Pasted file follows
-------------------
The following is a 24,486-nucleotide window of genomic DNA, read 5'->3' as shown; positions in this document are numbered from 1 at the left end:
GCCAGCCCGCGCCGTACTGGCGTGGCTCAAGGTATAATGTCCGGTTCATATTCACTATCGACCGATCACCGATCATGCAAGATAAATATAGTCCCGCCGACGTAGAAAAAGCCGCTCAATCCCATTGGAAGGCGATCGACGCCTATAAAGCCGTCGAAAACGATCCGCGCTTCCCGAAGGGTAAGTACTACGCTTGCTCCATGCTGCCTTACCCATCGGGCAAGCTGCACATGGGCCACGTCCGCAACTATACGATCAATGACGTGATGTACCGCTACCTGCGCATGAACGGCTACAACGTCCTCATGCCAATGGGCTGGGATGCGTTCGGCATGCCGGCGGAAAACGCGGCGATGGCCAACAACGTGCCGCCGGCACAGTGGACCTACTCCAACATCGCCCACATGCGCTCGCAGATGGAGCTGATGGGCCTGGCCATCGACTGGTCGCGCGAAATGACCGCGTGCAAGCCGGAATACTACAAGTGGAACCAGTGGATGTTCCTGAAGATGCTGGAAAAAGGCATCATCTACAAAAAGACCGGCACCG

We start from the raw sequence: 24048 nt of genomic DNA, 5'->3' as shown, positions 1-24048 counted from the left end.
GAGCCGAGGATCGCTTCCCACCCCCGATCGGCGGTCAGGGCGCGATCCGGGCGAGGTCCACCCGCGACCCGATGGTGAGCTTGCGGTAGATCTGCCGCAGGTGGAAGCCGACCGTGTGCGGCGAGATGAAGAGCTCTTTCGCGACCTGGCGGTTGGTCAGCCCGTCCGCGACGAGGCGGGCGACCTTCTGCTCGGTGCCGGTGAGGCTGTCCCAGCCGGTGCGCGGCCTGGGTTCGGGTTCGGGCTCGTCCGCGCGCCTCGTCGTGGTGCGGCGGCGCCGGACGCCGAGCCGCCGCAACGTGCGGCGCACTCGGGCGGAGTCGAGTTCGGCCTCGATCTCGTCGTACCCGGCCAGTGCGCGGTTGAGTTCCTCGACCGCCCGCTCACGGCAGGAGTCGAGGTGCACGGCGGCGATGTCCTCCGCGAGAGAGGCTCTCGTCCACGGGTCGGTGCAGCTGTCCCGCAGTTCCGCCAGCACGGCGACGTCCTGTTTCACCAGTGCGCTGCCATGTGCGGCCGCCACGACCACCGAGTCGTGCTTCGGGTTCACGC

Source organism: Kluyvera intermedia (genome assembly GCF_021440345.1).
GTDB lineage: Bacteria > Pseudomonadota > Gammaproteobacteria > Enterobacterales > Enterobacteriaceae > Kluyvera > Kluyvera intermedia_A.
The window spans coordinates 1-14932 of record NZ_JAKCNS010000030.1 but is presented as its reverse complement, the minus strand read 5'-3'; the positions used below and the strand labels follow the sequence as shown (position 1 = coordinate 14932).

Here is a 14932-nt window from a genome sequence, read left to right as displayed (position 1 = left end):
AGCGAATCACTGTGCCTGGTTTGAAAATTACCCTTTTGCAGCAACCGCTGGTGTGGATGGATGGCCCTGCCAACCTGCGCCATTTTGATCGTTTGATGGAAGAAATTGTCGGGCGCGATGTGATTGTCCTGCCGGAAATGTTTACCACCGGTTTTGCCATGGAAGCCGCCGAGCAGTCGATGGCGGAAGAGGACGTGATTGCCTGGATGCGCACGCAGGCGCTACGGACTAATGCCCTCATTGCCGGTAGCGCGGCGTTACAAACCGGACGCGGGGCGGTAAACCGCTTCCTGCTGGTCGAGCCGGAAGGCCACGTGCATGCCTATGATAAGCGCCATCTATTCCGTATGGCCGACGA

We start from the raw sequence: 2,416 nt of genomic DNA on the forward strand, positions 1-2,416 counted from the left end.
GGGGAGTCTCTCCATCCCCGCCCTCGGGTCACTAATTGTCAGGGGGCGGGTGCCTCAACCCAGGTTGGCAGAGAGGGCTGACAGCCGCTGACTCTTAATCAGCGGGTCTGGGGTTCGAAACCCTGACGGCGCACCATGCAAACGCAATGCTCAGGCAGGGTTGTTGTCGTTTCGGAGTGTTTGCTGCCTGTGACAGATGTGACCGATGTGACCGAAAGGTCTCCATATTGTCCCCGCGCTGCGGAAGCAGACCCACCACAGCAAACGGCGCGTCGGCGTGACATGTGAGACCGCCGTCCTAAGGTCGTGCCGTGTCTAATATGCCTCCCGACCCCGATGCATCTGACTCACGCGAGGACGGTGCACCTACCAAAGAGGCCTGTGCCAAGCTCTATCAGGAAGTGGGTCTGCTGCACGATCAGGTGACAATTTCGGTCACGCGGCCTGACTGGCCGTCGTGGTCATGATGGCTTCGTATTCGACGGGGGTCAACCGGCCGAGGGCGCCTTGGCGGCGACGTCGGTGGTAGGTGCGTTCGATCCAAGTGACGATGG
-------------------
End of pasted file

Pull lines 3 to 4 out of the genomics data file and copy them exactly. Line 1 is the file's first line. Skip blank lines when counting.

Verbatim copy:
We start from the raw sequence: 24048 nt of genomic DNA, 5'->3' as shown, positions 1-24048 counted from the left end.
GAGCCGAGGATCGCTTCCCACCCCCGATCGGCGGTCAGGGCGCGATCCGGGCGAGGTCCACCCGCGACCCGATGGTGAGCTTGCGGTAGATCTGCCGCAGGTGGAAGCCGACCGTGTGCGGCGAGATGAAGAGCTCTTTCGCGACCTGGCGGTTGGTCAGCCCGTCCGCGACGAGGCGGGCGACCTTCTGCTCGGTGCCGGTGAGGCTGTCCCAGCCGGTGCGCGGCCTGGGTTCGGGTTCGGGCTCGTCCGCGCGCCTCGTCGTGGTGCGGCGGCGCCGGACGCCGAGCCGCCGCAACGTGCGGCGCACTCGGGCGGAGTCGAGTTCGGCCTCGATCTCGTCGTACCCGGCCAGTGCGCGGTTGAGTTCCTCGACCGCCCGCTCACGGCAGGAGTCGAGGTGCACGGCGGCGATGTCCTCCGCGAGAGAGGCTCTCGTCCACGGGTCGGTGCAGCTGTCCCGCAGTTCCGCCAGCACGGCGACGTCCTGTTTCACCAGTGCGCTGCCATGTGCGGCCGCCACGACCACCGAGTCGTGCTTCGGGTTCACGC